WEB Notes: Of course the article goes on to say, “The participants did not include any of the world’s nine nuclear-armed countries, which conspicuously boycotted the negotiations.”
While this treaty may not “bite,” look at the peace negotiations taking place in the world. We have Russia, China and the US all working together to fight terrorism and now to “stop” North Korea. In our Signs and Seasons article from 2015 we documented how world leaders called on all to help stop terrorism which is the common enemy of mankind.
Now we have a peace treaty ready for signatures, one that has been 70 years in the making. The point here is the overall trend is moving towards peace between the nations. The only nations under attack are those not inline with the globalists.
Other notes: US Ambassador Nikki Haley said, “Is there anyone who thinks that North Korea would ban nuclear weapons?” I find that comical since there is no proof North Korea even has nuclear weapons. I find it comical since the US is the only nation to every use nuclear weapons on another nation.
Notice how the nations who stand against globalism either have a “terrorist” problem or they possess “nuclear weapons“?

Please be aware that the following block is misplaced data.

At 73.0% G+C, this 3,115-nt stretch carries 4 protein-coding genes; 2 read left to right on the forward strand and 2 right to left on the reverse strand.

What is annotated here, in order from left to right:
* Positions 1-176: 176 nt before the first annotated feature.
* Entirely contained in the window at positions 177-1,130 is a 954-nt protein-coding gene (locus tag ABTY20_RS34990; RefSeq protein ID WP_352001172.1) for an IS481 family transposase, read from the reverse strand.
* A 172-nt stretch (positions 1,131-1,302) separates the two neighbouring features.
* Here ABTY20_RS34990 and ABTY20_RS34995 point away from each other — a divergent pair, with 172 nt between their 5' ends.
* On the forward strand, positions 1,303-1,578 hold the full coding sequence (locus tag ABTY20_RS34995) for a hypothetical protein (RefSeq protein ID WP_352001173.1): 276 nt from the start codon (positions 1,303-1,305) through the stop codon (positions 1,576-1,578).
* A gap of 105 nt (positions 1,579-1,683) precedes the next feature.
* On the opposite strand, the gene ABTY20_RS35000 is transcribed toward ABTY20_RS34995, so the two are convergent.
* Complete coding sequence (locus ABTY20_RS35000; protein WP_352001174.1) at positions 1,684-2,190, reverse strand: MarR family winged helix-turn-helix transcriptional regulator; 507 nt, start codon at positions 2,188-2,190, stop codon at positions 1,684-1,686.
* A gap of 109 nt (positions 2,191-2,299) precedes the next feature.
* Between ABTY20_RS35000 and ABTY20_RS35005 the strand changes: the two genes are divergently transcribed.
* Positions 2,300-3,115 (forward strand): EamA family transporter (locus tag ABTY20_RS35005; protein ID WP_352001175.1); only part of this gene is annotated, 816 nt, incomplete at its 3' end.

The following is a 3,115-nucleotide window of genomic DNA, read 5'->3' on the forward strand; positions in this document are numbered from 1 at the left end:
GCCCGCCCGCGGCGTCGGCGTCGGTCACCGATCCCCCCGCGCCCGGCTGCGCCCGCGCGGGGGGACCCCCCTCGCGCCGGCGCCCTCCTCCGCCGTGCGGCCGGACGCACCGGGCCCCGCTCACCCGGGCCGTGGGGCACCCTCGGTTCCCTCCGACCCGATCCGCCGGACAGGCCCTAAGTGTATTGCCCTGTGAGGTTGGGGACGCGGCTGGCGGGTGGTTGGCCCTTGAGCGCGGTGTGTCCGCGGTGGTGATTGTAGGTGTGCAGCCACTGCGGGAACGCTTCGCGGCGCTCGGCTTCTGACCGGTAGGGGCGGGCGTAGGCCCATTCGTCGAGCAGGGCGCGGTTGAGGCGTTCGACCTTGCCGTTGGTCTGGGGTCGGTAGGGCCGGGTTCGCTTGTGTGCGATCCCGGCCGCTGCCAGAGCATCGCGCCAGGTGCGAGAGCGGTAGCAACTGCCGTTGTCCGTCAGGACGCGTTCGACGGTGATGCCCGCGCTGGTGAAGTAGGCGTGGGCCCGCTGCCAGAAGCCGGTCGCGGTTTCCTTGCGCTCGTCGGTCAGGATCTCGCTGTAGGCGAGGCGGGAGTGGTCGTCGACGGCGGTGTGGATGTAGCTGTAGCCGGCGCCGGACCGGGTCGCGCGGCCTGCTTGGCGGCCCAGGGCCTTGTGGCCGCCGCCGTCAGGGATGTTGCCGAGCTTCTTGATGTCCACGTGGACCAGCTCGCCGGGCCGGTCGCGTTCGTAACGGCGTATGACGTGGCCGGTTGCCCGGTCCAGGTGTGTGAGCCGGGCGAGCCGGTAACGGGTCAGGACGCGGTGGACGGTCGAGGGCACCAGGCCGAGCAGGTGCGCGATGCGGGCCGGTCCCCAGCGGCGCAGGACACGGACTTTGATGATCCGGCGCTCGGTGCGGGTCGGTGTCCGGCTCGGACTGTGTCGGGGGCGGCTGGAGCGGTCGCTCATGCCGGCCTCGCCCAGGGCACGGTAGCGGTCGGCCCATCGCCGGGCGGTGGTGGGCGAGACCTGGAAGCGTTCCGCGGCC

This whole treaty seems like it will be used against the states who are considered “rogue” like North Korea and Iran.
As a note, the official narrative is Iran is working to make nuclear bombs even though that has been proven a lie over and over. The lie continues which states they support terrorists. What happens when a nation or the entities within it “support” terrorism? Just ask Afghanistan, Iraq, Libya, Syria. Iran will join that “club” in the not too distance future.
The United States Funding Of Terrorism Created ISIS
For the first time in the seven-decade effort to avert a nuclear war, a global treaty has been negotiated that proponents say would, if successful, lead to the destruction of all nuclear weapons and forever prohibit their use.
Negotiators representing two-thirds of the 192-member United Nations finalized the 10-page treaty this week after months of talks.
The document, called the Treaty on the Prohibition of Nuclear Weapons, was formally adopted on Friday at United Nations headquarters in New York during the final session of the negotiation conference.
It will be open for signature by any member state starting on Sept. 20 during the annual General Assembly and would enter into legal force 90 days after being ratified by 50 countries.